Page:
Chapter 15. A possible grammaticalization in Old Japanese and its implications for the comparison 
of Korean and Japanese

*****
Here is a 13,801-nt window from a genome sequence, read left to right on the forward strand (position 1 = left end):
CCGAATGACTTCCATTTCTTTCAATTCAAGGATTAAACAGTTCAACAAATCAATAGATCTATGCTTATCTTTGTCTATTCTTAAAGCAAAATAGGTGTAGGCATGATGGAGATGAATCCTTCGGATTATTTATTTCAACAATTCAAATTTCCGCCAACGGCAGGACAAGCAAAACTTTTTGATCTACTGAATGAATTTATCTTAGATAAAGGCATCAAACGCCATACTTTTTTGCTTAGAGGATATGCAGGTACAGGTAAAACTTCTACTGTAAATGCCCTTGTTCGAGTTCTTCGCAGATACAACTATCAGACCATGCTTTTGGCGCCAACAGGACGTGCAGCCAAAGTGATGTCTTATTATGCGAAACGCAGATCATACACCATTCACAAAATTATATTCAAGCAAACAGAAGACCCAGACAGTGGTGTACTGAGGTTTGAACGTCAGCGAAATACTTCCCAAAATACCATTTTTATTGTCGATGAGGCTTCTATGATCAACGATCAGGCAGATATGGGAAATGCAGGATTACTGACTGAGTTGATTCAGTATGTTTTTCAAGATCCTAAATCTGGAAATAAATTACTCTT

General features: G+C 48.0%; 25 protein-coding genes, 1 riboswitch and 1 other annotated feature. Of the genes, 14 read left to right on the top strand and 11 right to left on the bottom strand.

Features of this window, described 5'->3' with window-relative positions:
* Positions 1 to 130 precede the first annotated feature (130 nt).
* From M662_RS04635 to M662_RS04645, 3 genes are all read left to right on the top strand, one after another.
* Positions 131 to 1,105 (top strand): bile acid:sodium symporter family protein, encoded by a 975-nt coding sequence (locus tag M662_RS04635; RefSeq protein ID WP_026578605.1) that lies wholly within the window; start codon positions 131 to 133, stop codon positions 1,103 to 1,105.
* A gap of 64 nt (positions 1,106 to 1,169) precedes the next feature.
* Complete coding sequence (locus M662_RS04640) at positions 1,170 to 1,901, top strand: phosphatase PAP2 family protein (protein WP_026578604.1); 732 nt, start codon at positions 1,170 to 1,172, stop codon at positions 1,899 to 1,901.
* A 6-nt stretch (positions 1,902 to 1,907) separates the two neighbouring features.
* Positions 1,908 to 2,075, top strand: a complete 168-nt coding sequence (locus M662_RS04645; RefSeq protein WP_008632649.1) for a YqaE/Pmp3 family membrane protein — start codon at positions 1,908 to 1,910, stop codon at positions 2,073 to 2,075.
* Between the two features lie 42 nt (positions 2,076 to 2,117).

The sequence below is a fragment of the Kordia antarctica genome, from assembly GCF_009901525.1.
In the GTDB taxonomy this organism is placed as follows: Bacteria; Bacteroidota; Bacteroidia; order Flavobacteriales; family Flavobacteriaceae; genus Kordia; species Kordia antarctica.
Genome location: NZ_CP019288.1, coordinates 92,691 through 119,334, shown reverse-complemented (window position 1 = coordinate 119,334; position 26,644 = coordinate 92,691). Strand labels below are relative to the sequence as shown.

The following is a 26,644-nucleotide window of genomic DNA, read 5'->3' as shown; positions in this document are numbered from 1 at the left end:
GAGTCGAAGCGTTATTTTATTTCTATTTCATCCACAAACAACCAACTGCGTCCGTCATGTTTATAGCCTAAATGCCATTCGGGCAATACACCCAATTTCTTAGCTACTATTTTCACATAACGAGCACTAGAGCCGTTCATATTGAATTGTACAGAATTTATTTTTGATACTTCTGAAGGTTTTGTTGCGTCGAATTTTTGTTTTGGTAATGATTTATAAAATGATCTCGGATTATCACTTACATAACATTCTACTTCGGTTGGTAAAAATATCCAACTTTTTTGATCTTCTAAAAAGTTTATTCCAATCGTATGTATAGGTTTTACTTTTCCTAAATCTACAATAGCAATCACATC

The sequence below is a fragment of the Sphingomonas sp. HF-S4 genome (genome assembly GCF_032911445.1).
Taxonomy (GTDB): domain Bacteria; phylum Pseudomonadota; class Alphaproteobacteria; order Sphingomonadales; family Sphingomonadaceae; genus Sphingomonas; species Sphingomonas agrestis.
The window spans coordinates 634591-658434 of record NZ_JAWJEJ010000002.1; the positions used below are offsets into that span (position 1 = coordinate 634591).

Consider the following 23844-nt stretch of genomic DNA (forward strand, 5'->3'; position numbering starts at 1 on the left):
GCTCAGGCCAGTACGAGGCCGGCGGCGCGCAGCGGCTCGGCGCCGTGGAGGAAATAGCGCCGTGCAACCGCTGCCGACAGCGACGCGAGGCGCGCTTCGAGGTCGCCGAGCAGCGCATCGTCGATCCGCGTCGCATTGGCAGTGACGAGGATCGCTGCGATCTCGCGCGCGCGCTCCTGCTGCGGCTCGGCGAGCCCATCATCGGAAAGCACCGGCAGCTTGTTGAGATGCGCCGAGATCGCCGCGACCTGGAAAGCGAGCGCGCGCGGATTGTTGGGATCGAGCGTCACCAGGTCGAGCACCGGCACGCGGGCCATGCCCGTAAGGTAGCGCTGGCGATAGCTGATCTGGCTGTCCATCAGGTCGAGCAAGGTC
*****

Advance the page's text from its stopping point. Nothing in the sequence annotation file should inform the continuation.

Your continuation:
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Double-negative periphrastic litotes have been for nearly three centuries the usual way to express necessitive predicates in Japanese and Korean. These constructions do not, however, go back to the earliest stages of these languages and should not be invoked as evidence of a possible common origin. But Korean also has a double-affirmative periphrastic necessitive construction. Premodern Japanese has no overt counterpart to it, but it does have an auxiliary adjective that expresses necessity. I argue that this auxiliary was a grammaticalization of a periphrastic analogous in form and meaning to the Korean double-affirmative necessitive, and should be considered as evidence of a common origin. Looking at sampling of Transeurasian languages other than Korean and Japanese, it seems that double-affirmative necessitives may have been an innovation of a branch of Proto-Tungusic that later split into Proto-Korean-Japanese and the predecessor of Manchu.


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